Effective service delivery strategies needed in Emergency Obstetric and Newborn Care (EmONC) - Dr Adjei
8/4/2012 11:30:16 AM -
Accra, Aug. 4, GNA - Dr Sam Adjei, former Director General of Ghana Health Service (GHS), has called for effective service delivery strategies to be made top priority in dealing with issues relating to Emergency Obstetric and Newborn Care (EmONC) in the country.
He said this would reduce maternal and child mortality rate to attain the Millennium Development Goals (MDGs).
Dr Adjei made the call at a dialogue meeting on Friday organised by the Ministry of Health (MOH) to present an EmONC Assessment on Ghana's Health Sector.
The assessment was to measure the effectiveness of EmONC in the country, based on the indicators, also known as 'signal functions' recommended by the World Health Organisation (WHO).
The indicator offers guidance on monitoring progress in the prevention of maternal and prenatal deaths, whereby facilities are assessed in order to determine the availability of EmONC services in the national and regional levels of the country.
Dr Adjei explained that the ability of health institutions to be prepared to deal with emergency delivery would become an issue of major concern if facilities to ensure that were either inadequate or unavailable.
He said it was necessary for managers and supervisors of various health institutions to have basic checklist based on the indicators to constantly know the institutions progress in addressing maternal and child deaths.
Dr Irene Agyapong-Amartefio, Greater Accra Regional Director of Health Service, called for the need to clearly define the core functions of supervisors and administrative managers and other staff as a way of evaluating workload at the various hospitals.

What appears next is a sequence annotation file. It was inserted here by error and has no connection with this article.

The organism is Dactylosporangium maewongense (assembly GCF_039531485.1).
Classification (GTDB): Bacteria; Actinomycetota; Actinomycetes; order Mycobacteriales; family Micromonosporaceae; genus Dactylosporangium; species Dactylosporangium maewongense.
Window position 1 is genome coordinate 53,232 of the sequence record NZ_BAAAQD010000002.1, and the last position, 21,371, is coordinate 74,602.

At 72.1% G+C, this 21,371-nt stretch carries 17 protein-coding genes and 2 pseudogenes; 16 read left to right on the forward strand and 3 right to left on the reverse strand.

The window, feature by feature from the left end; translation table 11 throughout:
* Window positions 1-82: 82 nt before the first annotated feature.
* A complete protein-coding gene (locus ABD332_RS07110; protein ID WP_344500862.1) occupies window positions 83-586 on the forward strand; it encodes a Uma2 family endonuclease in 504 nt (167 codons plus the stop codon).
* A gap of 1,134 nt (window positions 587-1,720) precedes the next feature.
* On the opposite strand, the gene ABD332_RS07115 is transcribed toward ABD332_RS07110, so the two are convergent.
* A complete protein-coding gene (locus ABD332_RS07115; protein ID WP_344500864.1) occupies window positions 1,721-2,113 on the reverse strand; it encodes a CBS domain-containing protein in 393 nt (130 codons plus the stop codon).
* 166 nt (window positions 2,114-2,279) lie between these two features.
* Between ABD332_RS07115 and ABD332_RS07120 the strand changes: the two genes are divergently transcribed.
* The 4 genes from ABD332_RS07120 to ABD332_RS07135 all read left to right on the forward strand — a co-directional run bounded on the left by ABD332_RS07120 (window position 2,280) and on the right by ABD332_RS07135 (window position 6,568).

Dr Nelson Damale, Consultant at the Obstetrics and Gynaecology Department of Korle Bu Teaching Hospital, indicated the importance of maintaining equipment at all health institutions since they were expensive to purchase and even repair if not handled properly.
He said it was vital to consider the capacity of skilled attendants at delivery centres, adding that the need to properly manage the human resource capacity in hospitals including training more nurses from the various districts in the country.
Dr Patrick Aboagye, Deputy Director of Ghana Health Service (GHS) in-charge of Reproductive and Child Health, in a presentation on the EmONC assessment, said six out of the nine regional hospitals identified in the country were fully comprehensive.
He said 46 per cent of all health facilities had no means of transport for patients during referrals, but expected patients to make their own arrangement.
The report said most health centres, clinics and maternity homes had only a midwife, with 33 per cent of facilities reporting that they had used the National Ambulance System for emergency referrals.